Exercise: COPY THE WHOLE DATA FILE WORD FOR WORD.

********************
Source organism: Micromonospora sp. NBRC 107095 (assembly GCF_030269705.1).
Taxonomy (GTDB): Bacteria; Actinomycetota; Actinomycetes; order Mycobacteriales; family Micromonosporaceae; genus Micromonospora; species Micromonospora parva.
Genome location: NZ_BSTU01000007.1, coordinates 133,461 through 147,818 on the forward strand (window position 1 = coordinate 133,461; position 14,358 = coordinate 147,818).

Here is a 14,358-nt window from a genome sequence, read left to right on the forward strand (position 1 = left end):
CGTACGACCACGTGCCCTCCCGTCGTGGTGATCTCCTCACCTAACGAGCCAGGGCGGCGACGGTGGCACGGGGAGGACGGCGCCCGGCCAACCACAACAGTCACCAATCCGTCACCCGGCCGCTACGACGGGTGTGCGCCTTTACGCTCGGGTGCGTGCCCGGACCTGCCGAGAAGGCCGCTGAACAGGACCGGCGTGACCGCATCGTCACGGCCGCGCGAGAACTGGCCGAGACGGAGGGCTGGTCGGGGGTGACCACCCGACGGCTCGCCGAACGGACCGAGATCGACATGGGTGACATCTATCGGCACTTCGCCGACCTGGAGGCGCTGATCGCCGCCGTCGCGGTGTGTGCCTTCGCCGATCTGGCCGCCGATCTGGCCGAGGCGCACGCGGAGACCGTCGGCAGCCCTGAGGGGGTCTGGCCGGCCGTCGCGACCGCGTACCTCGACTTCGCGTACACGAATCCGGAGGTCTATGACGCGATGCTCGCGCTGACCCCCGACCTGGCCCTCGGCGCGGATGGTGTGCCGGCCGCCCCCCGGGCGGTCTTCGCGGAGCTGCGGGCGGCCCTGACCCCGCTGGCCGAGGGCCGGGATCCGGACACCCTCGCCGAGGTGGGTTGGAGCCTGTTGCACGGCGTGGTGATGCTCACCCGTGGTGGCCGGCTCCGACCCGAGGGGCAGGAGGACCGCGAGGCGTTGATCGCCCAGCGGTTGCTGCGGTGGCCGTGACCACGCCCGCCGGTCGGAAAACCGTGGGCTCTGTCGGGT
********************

Source organism: Micromonospora sp. NBRC 107095 (assembly GCF_030269705.1).
Taxonomy (GTDB): Bacteria; Actinomycetota; Actinomycetes; order Mycobacteriales; family Micromonosporaceae; genus Micromonospora; species Micromonospora parva.
Genome location: NZ_BSTU01000007.1, coordinates 133,461 through 147,818 on the forward strand (window position 1 = coordinate 133,461; position 14,358 = coordinate 147,818).

Here is a 14,358-nt window from a genome sequence, read left to right on the forward strand (position 1 = left end):
CGTACGACCACGTGCCCTCCCGTCGTGGTGATCTCCTCACCTAACGAGCCAGGGCGGCGACGGTGGCACGGGGAGGACGGCGCCCGGCCAACCACAACAGTCACCAATCCGTCACCCGGCCGCTACGACGGGTGTGCGCCTTTACGCTCGGGTGCGTGCCCGGACCTGCCGAGAAGGCCGCTGAACAGGACCGGCGTGACCGCATCGTCACGGCCGCGCGAGAACTGGCCGAGACGGAGGGCTGGTCGGGGGTGACCACCCGACGGCTCGCCGAACGGACCGAGATCGACATGGGTGACATCTATCGGCACTTCGCCGACCTGGAGGCGCTGATCGCCGCCGTCGCGGTGTGTGCCTTCGCCGATCTGGCCGCCGATCTGGCCGAGGCGCACGCGGAGACCGTCGGCAGCCCTGAGGGGGTCTGGCCGGCCGTCGCGACCGCGTACCTCGACTTCGCGTACACGAATCCGGAGGTCTATGACGCGATGCTCGCGCTGACCCCCGACCTGGCCCTCGGCGCGGATGGTGTGCCGGCCGCCCCCCGGGCGGTCTTCGCGGAGCTGCGGGCGGCCCTGACCCCGCTGGCCGAGGGCCGGGATCCGGACACCCTCGCCGAGGTGGGTTGGAGCCTGTTGCACGGCGTGGTGATGCTCACCCGTGGTGGCCGGCTCCGACCCGAGGGGCAGGAGGACCGCGAGGCGTTGATCGCCCAGCGGTTGCTGCGGTGGCCGTGACCACGCCCGCCGGTCGGAAAACCGTGGGCTCTGTCGGGT